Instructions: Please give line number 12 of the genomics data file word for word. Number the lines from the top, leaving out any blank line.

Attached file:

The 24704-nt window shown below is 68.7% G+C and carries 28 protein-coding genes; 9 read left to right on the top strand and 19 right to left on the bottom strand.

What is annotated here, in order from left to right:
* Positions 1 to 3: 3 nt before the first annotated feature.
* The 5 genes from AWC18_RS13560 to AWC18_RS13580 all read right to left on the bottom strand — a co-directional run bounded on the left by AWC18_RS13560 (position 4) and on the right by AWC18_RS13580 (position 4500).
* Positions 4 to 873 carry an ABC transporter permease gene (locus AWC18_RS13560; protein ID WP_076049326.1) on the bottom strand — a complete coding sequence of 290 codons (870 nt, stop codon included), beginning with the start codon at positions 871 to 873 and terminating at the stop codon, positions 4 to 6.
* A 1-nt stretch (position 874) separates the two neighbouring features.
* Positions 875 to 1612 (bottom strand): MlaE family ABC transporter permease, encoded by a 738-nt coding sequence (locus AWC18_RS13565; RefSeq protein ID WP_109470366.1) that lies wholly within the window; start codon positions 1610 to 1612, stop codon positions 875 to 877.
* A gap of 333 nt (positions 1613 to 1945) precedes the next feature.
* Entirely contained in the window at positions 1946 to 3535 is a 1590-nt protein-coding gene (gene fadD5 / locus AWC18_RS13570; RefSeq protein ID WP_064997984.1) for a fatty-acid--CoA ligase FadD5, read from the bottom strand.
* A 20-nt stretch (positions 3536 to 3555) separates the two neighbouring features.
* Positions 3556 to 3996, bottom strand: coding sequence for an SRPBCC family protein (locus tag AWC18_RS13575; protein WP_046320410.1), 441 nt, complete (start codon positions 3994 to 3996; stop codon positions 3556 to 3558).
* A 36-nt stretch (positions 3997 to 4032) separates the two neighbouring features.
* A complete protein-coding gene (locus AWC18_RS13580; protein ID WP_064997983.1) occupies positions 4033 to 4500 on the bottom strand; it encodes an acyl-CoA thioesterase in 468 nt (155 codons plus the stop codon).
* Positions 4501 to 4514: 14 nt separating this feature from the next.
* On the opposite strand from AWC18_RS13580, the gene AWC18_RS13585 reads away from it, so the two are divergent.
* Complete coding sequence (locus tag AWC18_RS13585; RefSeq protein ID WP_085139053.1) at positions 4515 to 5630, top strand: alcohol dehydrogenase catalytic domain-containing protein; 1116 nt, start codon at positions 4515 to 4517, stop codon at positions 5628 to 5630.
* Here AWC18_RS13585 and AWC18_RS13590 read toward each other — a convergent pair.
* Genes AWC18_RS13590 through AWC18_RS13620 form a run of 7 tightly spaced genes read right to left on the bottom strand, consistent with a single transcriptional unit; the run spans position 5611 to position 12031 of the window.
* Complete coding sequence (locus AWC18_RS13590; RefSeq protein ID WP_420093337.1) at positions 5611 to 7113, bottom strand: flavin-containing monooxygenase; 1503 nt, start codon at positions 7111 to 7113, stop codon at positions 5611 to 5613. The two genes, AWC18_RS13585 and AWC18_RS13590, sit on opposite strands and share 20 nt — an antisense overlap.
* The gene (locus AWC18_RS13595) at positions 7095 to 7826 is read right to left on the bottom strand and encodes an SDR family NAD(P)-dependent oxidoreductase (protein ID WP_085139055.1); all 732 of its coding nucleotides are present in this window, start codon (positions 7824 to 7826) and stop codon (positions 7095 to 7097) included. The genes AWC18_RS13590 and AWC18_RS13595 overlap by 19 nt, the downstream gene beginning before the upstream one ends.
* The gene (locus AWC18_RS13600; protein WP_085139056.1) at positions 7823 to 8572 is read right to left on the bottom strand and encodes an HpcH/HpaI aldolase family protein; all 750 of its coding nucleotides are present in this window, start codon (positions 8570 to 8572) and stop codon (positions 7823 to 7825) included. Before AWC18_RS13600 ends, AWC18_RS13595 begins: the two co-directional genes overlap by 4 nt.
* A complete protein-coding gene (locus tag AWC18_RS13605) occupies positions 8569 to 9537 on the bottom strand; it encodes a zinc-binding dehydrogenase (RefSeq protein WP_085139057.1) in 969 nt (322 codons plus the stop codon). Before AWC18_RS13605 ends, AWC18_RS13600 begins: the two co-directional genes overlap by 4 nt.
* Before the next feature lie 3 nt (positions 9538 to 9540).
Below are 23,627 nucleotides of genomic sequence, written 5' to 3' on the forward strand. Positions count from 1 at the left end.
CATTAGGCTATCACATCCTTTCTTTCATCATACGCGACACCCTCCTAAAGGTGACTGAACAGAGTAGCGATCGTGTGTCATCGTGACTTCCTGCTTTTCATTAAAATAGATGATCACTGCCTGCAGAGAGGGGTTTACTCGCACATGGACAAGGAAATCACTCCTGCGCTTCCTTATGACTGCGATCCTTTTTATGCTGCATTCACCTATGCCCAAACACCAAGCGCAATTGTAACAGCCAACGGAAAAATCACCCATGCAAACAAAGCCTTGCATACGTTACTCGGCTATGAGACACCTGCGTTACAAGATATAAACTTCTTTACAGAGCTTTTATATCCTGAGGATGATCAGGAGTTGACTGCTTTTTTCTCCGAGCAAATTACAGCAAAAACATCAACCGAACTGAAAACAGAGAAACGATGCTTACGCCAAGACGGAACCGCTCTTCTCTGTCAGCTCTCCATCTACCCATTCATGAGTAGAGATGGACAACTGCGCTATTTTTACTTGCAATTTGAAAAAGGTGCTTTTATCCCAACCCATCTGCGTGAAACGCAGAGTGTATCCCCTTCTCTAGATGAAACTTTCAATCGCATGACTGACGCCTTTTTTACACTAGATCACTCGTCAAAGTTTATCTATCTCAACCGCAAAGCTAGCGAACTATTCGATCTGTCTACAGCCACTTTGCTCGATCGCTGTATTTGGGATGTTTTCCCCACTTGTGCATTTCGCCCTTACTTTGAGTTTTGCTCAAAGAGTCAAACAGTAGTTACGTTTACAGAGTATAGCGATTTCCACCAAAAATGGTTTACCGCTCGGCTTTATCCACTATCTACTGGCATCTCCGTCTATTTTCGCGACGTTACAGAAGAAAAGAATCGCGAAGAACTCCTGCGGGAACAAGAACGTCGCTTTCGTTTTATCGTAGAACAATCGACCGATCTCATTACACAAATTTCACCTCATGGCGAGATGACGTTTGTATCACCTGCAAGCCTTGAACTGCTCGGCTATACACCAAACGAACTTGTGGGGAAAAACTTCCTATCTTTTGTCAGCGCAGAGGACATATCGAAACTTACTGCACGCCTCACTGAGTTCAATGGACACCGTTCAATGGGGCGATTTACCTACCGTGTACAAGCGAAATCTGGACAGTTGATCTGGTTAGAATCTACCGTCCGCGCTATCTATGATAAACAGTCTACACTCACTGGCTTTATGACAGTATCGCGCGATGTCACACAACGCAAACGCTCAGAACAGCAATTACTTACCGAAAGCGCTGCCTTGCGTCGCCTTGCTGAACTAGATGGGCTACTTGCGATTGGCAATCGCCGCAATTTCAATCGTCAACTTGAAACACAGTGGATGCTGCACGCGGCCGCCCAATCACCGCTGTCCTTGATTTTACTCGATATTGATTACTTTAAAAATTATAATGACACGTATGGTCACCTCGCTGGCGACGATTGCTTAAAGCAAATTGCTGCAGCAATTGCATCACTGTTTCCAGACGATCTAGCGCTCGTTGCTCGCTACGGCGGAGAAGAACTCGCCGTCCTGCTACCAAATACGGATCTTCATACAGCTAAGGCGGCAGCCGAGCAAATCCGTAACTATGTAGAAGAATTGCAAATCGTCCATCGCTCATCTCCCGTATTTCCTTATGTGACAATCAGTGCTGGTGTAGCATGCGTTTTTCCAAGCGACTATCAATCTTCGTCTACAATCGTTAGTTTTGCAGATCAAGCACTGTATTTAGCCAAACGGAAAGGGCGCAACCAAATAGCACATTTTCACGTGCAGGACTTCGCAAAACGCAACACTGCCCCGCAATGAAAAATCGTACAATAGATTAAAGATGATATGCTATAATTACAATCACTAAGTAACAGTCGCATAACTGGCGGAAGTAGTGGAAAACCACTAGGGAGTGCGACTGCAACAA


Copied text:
* A 36-nt stretch (positions 3997 to 4032) separates the two neighbouring features.